Never before has the mainstream media been so taken with “horse ballet.” But should Ann Romney’s “pricey private” hobby be used as a politicizing factor? The Los Angeles Times seems to think so.
I don’t like to bring up politics at the barn. The cross-ties are sacred ground, where dirty breeches are not only allowed, but encouraged, and no one’s going to give me the stink-eye for using the word “engagement” too much. When all that’s possible in one place, why chance it?
But here at HN, we’ve been keeping an eye on the Romney campaign–not because we’ve got any particular interest in Mitt, but because we’re definitely interested in Ann Romney’s love of dressage, which has lately been the subject of several questionably researched articles.
The Los Angeles Times most recently upped the “horse ballet” game, reporting in today’s article, “Ann Romney and dressage: a pricey private world”:
[Ann Romney] soon fell in love with dressage, a fussy Olympic sport that is also called ‘horse ballet.’ In dressage, a horse moves in delicate, dance-like steps to music as the rider, formally clad in top hat and tails, imperceptibly guides the animal.
And further, that:
Dressage is not for the faint of wallet; it requires healthy outlays of cash for upkeep, training, transportation and veterinary care. It attracts some of the world’s richest people — the daughter of billionaire New York Mayor Michael R. Bloomberg competes. Yahoo co-founder Jerry Yang and his wife own dressage horses.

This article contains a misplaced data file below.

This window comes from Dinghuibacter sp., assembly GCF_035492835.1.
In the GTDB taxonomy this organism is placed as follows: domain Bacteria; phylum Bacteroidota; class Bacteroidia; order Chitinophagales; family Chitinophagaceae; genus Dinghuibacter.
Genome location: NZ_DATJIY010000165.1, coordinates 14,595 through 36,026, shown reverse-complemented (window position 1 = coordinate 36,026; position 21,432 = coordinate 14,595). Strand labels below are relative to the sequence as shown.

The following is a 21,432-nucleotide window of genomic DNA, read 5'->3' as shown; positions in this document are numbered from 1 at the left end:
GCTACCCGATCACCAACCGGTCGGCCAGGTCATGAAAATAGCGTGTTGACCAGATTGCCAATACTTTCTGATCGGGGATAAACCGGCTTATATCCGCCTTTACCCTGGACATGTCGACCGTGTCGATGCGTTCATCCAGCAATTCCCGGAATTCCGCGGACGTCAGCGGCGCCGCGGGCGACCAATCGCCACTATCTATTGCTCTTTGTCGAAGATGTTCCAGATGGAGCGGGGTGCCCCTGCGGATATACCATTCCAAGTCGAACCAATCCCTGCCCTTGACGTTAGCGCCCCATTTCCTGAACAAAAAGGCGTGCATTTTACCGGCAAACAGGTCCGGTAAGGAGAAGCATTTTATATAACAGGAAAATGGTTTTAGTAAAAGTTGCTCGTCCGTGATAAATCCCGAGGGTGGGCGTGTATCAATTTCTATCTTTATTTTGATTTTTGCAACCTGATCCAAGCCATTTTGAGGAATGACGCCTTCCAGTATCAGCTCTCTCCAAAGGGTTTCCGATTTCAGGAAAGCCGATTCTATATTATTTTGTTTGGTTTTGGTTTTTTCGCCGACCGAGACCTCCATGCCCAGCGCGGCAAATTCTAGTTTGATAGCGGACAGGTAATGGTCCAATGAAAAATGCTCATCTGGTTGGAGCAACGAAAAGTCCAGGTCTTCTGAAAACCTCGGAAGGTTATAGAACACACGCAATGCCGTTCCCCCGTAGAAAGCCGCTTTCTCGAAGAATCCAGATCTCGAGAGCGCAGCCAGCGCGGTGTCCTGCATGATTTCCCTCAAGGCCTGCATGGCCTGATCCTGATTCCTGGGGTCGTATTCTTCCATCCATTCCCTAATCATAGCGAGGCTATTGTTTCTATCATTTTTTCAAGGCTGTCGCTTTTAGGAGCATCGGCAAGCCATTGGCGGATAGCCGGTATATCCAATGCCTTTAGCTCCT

Pricey, private, rich, fussy, top hats, tails: There’s a message here, and it’s not that Georgina Bloomberg’s made a discipline switch (a quick look at her public FEI record–or YouTube–shows she competes in jumping, not dressage), or that all dressage will henceforth be set to music (though I think I speak for many of us when I say good freestyles are next to godliness).
Where does this leave those of us in our dirty breeches, chatting in barn aisles after 8+ hour workdays, a large chunk of our paychecks fueling our love for horses? My guess is we’d have more than enough to chat about with Ann Romney, income brackets and politics aside.
So I’ll ask you, Horse Nation: Does the mainstream media’s portrayal of dressage offend you? Does it surprise you? Does it change your opinion of Ann Romney–and if so, for better or worse? “Horse Ballet”–awesome, ridiculous, overused?